SEP 28, 2016 8:42 AM PDT

Could Arachnid Venom Hold Cures for Cancer?

About three to six percent of the population is fervently afraid of spiders. Just the thought of the hairy eight-legged creatures is enough to invoke a primal urge to strike, run, and scream. But for one scientist in Ireland, spiders are creatures of fascination and intrigue. In fact, the more poisonous, the better!

Dr. Michel Dugon and his quest for cures in spider venom | Image: Aengus McMahon
Michel Dugon from NUI Galway is embarking on an expedition to find out whether the venom from the spiders in Ireland have therapeutic potential, especially against cancer.
Ireland is home to over 400 species of spiders, and they’re all venomous. While these spiders don’t normally kill people, Dugon is banking on the venom’s overlooked medicinal value.
The chemicals in spider venom are exquisite in their power. But ironically enough, the chemical properties that make these natural toxins so dangerous are also what make it so valuable as medical cures. As it turns out, some of the most active components of toxins affect the same enzymes and pathways in certain diseases.
Deriving the key active ingredients from the toxins could yield huge therapeutic potentials. Aside from yielding the key chemical compound, toxins also lead scientists to better understand how certain diseases work, what pathways are affected, and what proteins may be curative.
“These toxins, once rearranged, can become powerful tools for the treatment of diseases. It is already asserted that each species of spider possesses its own cocktail of toxins, giving unique properties to its venom. Worldwide, this represents at least 40,000 toxic blends that might hold treatments for diseases crippling millions of people,” said Dugon.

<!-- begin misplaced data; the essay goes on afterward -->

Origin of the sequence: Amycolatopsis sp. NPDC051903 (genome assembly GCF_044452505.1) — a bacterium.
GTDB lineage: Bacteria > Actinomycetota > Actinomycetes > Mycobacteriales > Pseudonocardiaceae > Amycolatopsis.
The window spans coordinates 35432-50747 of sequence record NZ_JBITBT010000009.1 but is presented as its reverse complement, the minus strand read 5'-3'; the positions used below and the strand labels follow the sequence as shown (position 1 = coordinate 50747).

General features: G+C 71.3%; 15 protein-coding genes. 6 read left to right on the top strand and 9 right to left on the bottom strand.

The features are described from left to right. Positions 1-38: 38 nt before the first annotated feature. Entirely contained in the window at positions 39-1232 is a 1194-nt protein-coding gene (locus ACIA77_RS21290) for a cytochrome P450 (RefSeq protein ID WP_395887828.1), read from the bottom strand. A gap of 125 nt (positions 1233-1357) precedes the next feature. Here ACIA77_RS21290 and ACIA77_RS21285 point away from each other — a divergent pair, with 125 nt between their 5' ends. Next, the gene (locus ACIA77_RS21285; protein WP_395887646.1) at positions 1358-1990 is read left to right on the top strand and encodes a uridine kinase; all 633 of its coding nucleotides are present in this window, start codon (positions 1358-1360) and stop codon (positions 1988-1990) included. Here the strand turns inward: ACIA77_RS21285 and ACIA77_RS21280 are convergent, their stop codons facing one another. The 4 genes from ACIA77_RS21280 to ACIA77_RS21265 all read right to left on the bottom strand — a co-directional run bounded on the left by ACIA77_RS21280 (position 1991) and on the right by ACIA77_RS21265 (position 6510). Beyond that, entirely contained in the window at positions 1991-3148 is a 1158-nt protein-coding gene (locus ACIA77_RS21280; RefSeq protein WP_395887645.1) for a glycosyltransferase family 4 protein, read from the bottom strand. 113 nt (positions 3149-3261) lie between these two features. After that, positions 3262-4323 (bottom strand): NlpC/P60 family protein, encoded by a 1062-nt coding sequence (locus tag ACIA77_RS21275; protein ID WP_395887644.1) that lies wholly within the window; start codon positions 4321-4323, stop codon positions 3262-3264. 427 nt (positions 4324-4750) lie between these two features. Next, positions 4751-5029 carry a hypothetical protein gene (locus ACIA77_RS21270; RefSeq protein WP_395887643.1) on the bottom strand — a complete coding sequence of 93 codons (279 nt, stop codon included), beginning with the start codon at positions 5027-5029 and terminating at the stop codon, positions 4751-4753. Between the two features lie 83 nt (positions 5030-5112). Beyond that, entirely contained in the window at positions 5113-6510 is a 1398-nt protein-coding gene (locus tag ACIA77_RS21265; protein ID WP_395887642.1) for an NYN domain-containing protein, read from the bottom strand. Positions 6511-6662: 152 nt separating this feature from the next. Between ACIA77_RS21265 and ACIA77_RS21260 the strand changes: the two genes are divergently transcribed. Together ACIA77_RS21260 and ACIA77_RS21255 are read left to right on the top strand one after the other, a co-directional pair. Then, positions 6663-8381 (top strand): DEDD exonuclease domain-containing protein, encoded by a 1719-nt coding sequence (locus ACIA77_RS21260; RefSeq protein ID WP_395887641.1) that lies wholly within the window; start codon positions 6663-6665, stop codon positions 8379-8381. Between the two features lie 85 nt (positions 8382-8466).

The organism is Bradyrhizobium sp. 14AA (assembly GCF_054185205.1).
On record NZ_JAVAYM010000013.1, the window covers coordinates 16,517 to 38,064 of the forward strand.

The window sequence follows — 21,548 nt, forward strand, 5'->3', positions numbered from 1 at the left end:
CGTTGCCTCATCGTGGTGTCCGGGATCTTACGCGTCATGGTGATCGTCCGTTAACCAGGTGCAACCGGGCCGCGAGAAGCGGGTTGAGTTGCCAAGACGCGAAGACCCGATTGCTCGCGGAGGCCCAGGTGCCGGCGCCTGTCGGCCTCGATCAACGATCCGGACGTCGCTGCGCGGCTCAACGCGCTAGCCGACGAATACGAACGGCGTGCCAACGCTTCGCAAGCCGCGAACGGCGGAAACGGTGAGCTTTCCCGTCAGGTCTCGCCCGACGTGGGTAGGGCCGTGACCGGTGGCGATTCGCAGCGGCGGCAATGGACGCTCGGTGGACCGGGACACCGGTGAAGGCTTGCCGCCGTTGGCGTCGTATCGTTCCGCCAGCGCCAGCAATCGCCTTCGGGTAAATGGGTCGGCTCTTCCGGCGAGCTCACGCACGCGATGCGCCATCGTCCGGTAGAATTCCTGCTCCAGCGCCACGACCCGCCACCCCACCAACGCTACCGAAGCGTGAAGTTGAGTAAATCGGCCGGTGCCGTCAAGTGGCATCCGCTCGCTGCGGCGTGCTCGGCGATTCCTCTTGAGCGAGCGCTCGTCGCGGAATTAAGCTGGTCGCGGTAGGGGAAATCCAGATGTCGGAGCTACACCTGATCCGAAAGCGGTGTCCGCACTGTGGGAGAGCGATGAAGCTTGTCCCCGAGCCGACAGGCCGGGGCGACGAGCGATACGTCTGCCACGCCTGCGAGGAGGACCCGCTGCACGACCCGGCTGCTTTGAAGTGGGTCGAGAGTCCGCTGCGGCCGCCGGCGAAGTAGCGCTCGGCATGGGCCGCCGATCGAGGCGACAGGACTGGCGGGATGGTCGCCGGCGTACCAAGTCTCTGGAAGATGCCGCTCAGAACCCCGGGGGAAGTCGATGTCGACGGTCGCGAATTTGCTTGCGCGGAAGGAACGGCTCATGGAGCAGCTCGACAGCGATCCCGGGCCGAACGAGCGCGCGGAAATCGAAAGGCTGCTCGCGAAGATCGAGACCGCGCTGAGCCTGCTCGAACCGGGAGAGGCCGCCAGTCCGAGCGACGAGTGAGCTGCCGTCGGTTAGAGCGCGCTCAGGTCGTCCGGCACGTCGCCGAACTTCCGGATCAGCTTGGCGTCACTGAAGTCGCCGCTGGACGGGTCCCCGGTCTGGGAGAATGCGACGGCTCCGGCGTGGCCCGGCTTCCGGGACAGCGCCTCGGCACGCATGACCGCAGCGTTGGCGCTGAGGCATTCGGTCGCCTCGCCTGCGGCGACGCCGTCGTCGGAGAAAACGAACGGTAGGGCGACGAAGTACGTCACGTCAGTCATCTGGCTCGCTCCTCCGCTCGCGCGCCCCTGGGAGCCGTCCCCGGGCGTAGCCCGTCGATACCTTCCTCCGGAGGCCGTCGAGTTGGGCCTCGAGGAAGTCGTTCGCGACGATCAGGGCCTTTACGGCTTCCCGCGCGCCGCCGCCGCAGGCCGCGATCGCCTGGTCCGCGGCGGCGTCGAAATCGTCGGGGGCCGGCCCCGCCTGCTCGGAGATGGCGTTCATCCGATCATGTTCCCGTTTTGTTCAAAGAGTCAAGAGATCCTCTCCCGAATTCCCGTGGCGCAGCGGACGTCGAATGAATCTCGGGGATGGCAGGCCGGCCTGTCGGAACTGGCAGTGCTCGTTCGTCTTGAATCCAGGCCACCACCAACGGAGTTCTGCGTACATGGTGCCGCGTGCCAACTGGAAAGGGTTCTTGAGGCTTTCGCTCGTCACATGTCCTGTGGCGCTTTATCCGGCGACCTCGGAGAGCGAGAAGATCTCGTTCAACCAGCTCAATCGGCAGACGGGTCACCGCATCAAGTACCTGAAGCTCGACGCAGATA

So far, of the over 400 species, Dugon says that he’s already identified two that have promising potential for therapeutic use. One of these is the false black widow spider (Steatoda nobilis), which, after arriving in 1997, quickly earned the title of “the most venomous spider in the UK.” The venom can cause pain and irritation in people similar to a wasp sting, but Dugon says it behaves much more favorably in cancer.
“The common false black widow spider actually deals with cancer cells in a way that is different than healthy cells,” Dugon said. But he’s yet to provide additional details on how this venom affects the cancer cells and how this can be exploited for cancer therapy.
So far, toxinologists are hard at work screening natural toxins for medicinal values. Of the possible 20 million toxins in nature, fewer than a 1,000 have been analyzed. And of that, only about a dozen have made it as a marketable drug.

Additional sources: BBC, News Target, Galway Independent
About the Author
Doctorate (PhD)
I am a human geneticist, passionate about telling stories to make science more engaging and approachable. Find more of my writing at the Hopkins BioMedical Odyssey blog and at
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